An enabling environment

 How immediate intervention can help children with autism

IN A house-like intervention center within a subdivision in the southern part of the city, hope springs like flowers that blossom from a tiny clay pot.

It promotes wholeness, making people with autism feel that they are appreciated and where they are spared from the indifference or ridicule of others had they been placed in an ordinary school. It is where they are trained on self-help and learn things from ABCs, 1-2-3 to vocational activities.


THE STAFF of Davao Autism Intervention Center Inc.

 Rudisel S. Alberina, program director of Davao Autism Intervention Center Inc. (DAICFI), shared that they help enrich the people with autism so they could soon be in regular schools. To date, he said they have 27 students for this school year.

 “It is best that the parents have to detect if their children have autism spectrum disorder (ASD) as early as two years of age so they would be given immediate intervention in the center,” Alberina said.

 The center, which was set up by the parents of children with ASD in 1997, is located at JR Cañedo Building in Arayat St., Central Park Subdivision, Phase I, Bangkal. It is licensed by the Department of Social Welfare and Development XI to operate as an intervention center.

 Once there is early detection on ASD and the child is provided with necessary intervention they observed that the improvement is fast. Some of their students are now either in private or public schools.

 One of their success stories, is a student who was able to graduate in college with a degree in Bachelor of Science in Information Technology.

 His name is Omar Atienza, who graduated in Brokenshire College in 2014. His father Arsenio also entered college, took the same course and graduated at the same year to guide his son while overcoming the challenges in the tertiary level.

 At present, the Autism Society of the Philippines-Davao Chapter recorded 21,500 people with ASD. Throughout the country, the Autism Speaks Foundation (ASF) registered about 1 million people with ASF as of 2014.

 The worldwide trend, is one in 68 children across the world has autism spectrum disorder, ASF said.

 In a briefer of DAICFI: “ASD is a neurological disorder that severely impairs development of a person’s ability to communicate, interact with other people, and the presence of stereotyped behaviors, interests and activities.”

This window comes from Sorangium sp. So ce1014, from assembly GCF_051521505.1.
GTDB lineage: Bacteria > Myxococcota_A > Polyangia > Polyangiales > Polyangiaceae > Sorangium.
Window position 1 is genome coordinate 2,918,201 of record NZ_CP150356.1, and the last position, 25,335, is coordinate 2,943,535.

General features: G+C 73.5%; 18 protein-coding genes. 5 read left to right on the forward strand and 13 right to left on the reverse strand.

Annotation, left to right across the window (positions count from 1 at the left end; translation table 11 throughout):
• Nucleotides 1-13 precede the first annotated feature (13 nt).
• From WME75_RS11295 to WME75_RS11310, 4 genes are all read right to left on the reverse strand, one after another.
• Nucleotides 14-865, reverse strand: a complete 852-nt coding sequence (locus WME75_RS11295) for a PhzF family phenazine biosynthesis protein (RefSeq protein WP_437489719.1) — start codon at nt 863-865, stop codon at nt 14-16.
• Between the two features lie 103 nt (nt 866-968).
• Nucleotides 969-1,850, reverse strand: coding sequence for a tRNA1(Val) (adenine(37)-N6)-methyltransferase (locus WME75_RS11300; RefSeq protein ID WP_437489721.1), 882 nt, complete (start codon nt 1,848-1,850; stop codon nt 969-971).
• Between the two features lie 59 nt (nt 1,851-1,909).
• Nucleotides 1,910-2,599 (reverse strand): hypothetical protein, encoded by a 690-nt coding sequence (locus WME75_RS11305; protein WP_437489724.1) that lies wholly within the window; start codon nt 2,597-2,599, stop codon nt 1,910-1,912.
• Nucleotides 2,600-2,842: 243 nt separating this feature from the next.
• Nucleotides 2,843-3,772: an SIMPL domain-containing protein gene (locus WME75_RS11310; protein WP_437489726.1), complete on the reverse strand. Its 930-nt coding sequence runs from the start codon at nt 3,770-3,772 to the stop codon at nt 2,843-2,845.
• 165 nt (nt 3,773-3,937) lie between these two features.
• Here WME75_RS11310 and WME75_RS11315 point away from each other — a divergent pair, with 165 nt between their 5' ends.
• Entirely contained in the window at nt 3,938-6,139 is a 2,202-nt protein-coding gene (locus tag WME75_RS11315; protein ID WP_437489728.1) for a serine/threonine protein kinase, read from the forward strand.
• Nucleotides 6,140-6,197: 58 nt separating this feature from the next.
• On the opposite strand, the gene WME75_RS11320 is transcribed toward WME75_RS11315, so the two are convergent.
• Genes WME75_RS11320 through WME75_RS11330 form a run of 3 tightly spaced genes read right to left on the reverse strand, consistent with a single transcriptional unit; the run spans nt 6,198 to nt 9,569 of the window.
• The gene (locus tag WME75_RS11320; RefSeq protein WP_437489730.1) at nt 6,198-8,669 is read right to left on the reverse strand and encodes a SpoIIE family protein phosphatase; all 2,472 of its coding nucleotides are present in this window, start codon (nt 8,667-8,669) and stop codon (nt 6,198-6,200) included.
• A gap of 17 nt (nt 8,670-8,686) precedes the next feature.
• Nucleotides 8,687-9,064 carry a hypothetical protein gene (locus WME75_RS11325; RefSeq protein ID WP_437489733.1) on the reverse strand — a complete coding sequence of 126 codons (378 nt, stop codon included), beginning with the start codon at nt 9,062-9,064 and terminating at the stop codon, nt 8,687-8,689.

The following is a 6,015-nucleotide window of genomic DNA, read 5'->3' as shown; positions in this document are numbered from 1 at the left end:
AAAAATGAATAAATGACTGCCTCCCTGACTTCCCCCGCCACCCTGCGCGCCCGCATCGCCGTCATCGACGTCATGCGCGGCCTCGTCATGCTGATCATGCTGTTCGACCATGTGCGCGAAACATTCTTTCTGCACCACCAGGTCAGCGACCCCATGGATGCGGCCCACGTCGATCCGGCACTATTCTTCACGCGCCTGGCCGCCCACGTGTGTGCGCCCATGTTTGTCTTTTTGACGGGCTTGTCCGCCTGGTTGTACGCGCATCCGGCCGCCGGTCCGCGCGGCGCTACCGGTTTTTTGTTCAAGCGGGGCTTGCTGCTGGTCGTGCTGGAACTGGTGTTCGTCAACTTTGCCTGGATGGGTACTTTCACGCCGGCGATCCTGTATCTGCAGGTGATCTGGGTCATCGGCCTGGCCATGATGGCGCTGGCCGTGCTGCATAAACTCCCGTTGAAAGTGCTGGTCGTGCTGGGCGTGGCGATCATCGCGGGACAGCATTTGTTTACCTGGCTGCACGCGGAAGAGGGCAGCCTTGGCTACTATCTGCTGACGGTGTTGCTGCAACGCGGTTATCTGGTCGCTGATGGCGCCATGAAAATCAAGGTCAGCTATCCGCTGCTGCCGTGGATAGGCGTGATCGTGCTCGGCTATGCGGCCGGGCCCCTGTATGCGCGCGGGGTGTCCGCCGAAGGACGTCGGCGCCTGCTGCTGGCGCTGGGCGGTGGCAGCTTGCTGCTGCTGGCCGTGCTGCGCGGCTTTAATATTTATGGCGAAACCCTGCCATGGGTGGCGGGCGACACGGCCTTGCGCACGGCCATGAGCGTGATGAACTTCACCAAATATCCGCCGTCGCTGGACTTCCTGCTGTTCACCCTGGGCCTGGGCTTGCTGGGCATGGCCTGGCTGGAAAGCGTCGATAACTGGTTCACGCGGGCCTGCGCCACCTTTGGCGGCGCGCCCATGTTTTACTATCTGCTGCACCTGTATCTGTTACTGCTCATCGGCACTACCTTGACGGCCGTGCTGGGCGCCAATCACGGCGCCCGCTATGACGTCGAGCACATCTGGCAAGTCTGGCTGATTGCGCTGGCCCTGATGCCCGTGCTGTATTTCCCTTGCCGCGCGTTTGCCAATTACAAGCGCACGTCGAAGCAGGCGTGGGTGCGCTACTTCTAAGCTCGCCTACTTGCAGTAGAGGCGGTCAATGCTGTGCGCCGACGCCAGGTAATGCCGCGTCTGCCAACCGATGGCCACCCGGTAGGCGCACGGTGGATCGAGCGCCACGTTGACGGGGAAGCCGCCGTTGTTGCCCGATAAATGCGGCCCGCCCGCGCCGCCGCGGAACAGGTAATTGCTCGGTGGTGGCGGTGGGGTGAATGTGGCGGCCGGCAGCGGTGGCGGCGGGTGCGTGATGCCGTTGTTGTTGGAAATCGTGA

This can be detected if a child does not babble or coo by 12 months of age; does not gesture by 12 months of age; does not say a single word by 16 months of age; does not say two-word phrases on his own by 24 months of age and does not have social skills at any age.

 “They have this ‘I want’ behavior that is why we have to correct them,” Alberina said.

 The center is using applied behavioral analysis, the application of techniques like having positive reinforcement to bring about meaningful and positive change in behavior. The approach is also widely recognized as a safe and effective treatment for ASD.

 The center’s programs and services include early intervention program for two to seven years old, children’s program for eight to 12 years old and transition program for 13 years old and above.

 Transition program, for instance, include self-care and household activities; integration to a regular school for social skills activities; pre-vocational and vocational activities such as arts and crafts, packaging and office works; leisure skills; functional academics and sensory integration program.

 To give more children the necessary intervention, Alberina said they hoped to source funds from the government and other groups. They are also looking to have an adopt-a-child program.


A SAMPLE of the teaching materials at the center.

 The adopt-a-child program is envisioned to have a 50-50 scheme wherein 50% of the intervention fee of P4,500 in the center has to be covered by the government while the rest has to be paid by those who want to finance a child with ASD.

 “We want to help more especially those in the far-flung areas,” Alberina said.

 Febe Lybai A. Matthews, council member of National Anti-Poverty Commission-children with disability sector and president of Parents Mobilization Action Group, said they also hoped that there would be heightened awareness on ASD.

 Matthews said it is also important for the Department of Health to provide free assessment, medication and medicines to those children with autism. The Department of Education, she said, has to provide good access in giving education for children with ASD.

 All teacherd have to be trained on handling the children with ASD.

 “Teaching the children with ASD, indeed, is a challenging work yet rewarding. This is kind of apostolate work but you can truly be happy while seeing their genuine smile. And as the people with autism want to be loved, we are here to comfort and fill them with love,” Alberina said.

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